Brooklyn Surpasses Manhattan’s Chinatown as an Asian Hub
BROOKLYN — Near Bay Parkway in Bensonhurst, a Chinese restaurant has two menus. One, “American Style,” is for the area’s longtime residents. The other, “Chinatown Style,” is for the Asian-Americans who have rapidly been moving into what for years had been an Italian-American stronghold.
In Sunset Park, in an industrial area, you see several garages and auto-repair businesses with Chinese lettering and Asian-American staffs. One of these automotive businesses shares its building with a Chinese restaurant that doesn’t have an English menu.
These everyday scenes are just illustrations of a report from the Asian American Federation that was released on Friday. The fact that during the past 10 years the population of those New Yorkers has increased by 30 percent really isn’t news.
What is news, however, is that the Asian population of Brooklyn’s traditional Chinatown has decreased by 15 percent. At the same time, Chinatowns in Brooklyn and Queens have been booming.
According to the report, the Chinese-American population of Sunset Park East, or the area around Eighth Avenue, grew from 19,993 in 2000 to 34,210 in 2010, increasing by 71 percent. More and more Brooklyn residents are familiar with the area’s yearly Chinese New Year Parade, with its Lion and Dragon dances and its martial arts demonstrations. The Brooklyn Chinese-American Association, which started with one small office on Eighth Avenue in the late 1980s, now sponsors several senior centers, after-school programs, ESL classes and social services at multiple locations.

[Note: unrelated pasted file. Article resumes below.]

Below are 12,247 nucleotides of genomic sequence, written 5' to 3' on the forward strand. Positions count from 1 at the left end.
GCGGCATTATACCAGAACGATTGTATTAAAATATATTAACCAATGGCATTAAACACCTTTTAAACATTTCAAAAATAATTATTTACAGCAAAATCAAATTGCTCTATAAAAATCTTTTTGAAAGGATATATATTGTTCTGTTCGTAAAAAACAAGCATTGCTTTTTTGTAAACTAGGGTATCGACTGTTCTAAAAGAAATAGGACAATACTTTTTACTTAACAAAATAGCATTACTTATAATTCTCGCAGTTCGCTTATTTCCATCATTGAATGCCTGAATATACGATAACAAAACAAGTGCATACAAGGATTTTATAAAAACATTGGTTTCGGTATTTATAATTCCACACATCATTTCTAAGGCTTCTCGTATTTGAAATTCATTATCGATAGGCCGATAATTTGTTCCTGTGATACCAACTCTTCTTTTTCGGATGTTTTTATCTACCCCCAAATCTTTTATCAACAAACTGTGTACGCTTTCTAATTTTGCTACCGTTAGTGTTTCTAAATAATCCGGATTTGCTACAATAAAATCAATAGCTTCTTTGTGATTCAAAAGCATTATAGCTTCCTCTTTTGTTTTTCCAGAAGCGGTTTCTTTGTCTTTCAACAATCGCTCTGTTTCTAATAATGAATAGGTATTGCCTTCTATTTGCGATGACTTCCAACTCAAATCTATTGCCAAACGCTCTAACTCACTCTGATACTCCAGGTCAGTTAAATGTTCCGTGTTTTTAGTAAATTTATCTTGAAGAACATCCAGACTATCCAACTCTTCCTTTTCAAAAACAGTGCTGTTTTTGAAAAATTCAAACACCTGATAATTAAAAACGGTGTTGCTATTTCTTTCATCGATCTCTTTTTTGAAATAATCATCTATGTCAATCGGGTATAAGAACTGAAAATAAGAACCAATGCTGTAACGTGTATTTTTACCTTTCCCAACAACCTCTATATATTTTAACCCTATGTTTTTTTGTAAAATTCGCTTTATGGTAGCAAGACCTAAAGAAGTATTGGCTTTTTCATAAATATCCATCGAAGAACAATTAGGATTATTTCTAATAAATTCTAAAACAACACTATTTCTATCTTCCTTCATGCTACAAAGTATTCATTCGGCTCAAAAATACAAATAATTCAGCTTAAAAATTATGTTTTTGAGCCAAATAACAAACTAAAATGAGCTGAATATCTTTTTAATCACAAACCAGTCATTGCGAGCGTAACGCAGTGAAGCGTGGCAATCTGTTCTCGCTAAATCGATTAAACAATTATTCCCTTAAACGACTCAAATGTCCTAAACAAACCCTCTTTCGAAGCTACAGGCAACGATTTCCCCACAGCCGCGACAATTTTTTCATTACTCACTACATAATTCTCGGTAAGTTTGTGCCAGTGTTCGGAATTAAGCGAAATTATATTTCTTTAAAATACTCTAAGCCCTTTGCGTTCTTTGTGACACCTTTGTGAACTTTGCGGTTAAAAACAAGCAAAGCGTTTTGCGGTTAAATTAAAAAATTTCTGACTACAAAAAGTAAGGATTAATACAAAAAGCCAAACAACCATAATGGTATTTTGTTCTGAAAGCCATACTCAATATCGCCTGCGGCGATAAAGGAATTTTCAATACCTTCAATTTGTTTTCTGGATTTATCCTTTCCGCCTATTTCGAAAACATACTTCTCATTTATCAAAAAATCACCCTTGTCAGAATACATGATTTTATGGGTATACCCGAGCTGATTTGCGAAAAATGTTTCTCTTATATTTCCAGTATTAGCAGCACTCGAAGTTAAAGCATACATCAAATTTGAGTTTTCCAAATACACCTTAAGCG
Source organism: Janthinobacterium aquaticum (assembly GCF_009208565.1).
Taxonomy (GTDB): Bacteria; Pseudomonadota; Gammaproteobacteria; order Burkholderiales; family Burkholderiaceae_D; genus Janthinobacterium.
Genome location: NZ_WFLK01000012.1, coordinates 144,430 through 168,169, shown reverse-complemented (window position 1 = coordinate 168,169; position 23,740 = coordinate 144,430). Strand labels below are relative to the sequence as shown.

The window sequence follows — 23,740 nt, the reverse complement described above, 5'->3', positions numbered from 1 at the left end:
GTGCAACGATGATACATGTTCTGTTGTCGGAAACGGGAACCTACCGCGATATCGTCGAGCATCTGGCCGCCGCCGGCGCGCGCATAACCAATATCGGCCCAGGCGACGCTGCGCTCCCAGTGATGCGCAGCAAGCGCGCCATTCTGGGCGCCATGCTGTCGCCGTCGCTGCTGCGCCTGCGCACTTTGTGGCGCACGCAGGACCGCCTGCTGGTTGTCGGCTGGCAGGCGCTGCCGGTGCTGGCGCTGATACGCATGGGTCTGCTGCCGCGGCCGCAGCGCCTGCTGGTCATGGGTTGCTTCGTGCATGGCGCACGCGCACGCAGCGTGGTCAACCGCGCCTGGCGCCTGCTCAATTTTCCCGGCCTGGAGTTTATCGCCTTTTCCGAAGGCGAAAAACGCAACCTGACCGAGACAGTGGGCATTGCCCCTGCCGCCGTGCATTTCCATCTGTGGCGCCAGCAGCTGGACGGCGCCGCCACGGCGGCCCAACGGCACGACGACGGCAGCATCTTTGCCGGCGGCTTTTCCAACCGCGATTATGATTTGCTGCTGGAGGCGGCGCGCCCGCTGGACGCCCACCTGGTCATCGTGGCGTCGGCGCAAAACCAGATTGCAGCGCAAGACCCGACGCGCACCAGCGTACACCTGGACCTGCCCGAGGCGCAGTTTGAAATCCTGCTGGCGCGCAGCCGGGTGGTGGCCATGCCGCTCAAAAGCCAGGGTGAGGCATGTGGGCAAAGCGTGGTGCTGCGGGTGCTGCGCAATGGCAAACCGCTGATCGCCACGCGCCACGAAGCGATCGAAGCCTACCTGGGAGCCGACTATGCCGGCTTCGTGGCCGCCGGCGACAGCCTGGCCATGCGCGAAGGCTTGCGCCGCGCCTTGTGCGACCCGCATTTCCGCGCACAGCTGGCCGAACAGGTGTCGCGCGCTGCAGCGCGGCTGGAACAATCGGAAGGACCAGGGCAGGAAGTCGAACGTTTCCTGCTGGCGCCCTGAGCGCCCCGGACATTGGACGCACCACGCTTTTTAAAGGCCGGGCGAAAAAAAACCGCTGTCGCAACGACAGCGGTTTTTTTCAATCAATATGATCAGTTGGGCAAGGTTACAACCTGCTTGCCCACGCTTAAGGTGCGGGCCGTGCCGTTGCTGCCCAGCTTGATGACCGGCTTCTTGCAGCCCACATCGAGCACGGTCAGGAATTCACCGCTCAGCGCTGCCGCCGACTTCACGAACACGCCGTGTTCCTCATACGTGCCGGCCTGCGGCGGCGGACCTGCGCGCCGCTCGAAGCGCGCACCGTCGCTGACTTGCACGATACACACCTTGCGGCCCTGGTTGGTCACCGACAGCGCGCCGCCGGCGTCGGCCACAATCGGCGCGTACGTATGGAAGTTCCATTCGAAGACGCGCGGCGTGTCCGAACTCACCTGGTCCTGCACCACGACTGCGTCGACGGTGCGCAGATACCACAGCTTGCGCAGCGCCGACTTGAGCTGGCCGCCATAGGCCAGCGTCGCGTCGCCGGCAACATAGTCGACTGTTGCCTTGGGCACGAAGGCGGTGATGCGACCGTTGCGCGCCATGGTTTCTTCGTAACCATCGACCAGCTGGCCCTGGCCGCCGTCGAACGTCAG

Chinese communities have also sprung up, as we’ve mentioned, in Homecrest, especially around Avenue U, and in Bensonhurst. These communities spread along the subway lines, continuing a longstanding pattern among immigrants.
“These different enclaves are starting to emerge,” said Howard Shih, census programs director for the federation.
Chinese-Americans make up about half of all Asian immigrants, according to the survey. Other groups with large numbers include Indians, Koreans, Filipinos and, especially in Brooklyn, Pakistanis and Bangladeshis. In Brooklyn, communities of Bangladeshis and Pakistanis have formed in Midwood, Flatbush and Kensington, with Coney Island Avenue as a “spine.”
The Council of People’s Organizations, at 1081 Coney Island Ave., helps South Asian immigrants in the same way that the Brooklyn Chinese-American Association helps Chinese immigrants.
In the years immediately after 9/11, it also helped counsel Muslim immigrants who found themselves the object of suspicion because of their faith, their national origin and sometimes their immigration status.
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